The Smithsonian’s National Portrait Gallery has announced Chiemeka Offor of California and Sofia Gress of Florida as the grand prize winners of the museum’s Teen Portrait Competition. Open to students between the ages of 13 and 17 residing in the U.S. and its territories, the competition yielded 15 finalists. The museum received 629 eligible entries from 45 states; entries were limited to the medium of photography. The entries were reviewed by the Portrait Gallery’s Teen Museum Council, a group of 20 high school students from the District of Columbia, Maryland and Virginia who create interactive programs and events inspired by the Portrait Gallery’s collection.
Offor’s self-portrait, Showtime, won the grand-prize for ages 16–17. Her work tackles an issue the artist has confronted since childhood: the underrepresentation of people of color in art, media and entertainment. Gress won the grand-prize for ages 13–15 with a portrait entitled What I Am, What I Think. In this photograph of a young man wearing a crown of wilting flowers, Gress deconstructs societal expectations of masculinity. Megan Ocelnik (Michigan) and Jayson Rodriguez (Rhode Island) received honorable mentions. All 15 finalists explore identity through the eyes of teens in America today and address themes such as urban life, family, climate change, race and LGBTQ+ youth.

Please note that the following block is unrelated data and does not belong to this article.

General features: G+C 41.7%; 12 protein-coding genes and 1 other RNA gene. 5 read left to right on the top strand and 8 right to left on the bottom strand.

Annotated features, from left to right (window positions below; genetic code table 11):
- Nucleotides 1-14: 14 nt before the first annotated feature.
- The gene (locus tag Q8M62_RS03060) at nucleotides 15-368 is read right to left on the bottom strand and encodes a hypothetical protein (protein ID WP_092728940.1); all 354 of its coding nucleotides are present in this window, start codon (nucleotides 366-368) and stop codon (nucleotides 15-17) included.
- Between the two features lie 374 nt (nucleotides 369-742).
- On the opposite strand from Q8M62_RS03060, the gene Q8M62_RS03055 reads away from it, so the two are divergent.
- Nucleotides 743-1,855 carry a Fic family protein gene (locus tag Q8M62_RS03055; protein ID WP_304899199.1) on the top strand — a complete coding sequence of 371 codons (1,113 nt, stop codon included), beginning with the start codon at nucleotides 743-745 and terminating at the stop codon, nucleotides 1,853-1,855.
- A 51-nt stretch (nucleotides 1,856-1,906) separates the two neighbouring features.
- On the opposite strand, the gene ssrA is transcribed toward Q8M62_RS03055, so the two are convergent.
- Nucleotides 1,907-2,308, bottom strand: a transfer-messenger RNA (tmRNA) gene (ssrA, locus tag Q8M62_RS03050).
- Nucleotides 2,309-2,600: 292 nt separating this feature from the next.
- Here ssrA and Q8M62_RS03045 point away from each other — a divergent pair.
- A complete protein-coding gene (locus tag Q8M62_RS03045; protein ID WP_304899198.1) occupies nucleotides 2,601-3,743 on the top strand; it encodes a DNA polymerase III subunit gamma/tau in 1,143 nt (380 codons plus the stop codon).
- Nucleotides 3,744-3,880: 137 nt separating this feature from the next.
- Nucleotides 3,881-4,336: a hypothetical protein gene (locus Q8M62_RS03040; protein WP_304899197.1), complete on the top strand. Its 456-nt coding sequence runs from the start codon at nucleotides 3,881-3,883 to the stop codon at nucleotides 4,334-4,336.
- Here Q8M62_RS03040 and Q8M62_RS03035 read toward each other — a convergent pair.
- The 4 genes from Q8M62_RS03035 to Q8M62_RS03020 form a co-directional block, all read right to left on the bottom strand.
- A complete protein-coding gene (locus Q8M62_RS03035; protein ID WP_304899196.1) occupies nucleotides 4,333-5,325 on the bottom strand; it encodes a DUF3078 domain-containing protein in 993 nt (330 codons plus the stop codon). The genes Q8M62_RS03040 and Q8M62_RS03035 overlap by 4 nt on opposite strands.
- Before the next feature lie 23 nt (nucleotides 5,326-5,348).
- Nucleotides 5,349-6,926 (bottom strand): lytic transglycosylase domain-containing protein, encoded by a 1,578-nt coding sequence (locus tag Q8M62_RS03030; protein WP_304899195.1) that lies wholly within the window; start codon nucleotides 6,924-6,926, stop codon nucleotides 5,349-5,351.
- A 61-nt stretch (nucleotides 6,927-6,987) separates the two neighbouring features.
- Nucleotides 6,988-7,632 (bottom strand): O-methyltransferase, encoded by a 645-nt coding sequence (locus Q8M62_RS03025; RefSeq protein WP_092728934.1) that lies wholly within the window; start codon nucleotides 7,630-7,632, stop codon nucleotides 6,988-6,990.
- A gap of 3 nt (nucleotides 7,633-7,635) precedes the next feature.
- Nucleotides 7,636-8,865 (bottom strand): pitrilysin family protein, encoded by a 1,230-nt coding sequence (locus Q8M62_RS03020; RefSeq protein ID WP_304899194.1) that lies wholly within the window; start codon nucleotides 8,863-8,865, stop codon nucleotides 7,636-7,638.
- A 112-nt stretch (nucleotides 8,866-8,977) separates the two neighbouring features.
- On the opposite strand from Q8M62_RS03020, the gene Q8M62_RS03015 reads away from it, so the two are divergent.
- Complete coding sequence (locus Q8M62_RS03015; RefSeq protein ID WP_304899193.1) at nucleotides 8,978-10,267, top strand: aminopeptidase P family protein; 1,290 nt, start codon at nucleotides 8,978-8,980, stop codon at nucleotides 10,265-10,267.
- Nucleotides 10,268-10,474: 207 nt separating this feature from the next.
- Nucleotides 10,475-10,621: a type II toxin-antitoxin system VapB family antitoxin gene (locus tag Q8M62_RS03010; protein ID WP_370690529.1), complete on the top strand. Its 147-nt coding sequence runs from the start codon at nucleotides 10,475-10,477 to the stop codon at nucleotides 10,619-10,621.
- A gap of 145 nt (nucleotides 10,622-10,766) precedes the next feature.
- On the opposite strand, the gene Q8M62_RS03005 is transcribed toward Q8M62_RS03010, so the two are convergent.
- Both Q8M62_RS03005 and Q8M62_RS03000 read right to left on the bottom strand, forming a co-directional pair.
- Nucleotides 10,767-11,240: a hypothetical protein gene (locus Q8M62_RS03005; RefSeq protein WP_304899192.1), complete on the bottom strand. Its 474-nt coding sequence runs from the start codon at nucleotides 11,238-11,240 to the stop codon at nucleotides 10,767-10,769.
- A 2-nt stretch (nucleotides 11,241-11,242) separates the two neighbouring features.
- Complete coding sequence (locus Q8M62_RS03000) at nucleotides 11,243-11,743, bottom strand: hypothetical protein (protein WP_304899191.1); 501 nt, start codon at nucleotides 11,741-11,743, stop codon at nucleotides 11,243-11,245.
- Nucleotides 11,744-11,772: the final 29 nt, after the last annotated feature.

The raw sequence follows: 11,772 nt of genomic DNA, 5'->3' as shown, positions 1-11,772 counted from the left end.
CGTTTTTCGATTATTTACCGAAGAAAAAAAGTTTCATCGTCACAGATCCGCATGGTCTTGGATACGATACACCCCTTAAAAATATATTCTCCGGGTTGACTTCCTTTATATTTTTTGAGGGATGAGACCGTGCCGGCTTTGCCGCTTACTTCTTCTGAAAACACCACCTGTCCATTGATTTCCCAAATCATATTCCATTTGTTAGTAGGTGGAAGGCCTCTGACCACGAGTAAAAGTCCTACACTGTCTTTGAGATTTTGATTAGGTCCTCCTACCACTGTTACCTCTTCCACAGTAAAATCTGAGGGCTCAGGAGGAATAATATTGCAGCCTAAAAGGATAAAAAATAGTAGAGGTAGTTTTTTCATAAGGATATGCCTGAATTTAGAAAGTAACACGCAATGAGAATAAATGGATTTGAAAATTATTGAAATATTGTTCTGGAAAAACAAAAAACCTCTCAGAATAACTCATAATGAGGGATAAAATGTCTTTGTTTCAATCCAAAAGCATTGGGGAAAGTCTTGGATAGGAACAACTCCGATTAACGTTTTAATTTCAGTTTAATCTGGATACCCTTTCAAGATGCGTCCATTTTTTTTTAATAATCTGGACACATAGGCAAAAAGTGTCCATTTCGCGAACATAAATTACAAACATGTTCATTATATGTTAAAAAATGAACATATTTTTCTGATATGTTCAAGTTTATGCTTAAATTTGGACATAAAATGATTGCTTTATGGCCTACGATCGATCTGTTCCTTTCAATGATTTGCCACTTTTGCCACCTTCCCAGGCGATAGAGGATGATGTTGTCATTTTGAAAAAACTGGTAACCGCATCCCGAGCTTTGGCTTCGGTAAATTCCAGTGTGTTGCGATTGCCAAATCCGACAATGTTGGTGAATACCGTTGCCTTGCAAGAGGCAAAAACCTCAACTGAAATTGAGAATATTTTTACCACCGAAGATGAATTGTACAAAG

Offor and Gress’ grand prize-winning photographs will go on view in the Portrait Gallery this spring. They will be displayed near the exhibition “The Outwin 2019: American Portraiture Today,” which showcases portraits by finalists of the triennial Outwin Boochever Portrait Competition who are 18 and older.
Teen Portrait Competition Finalists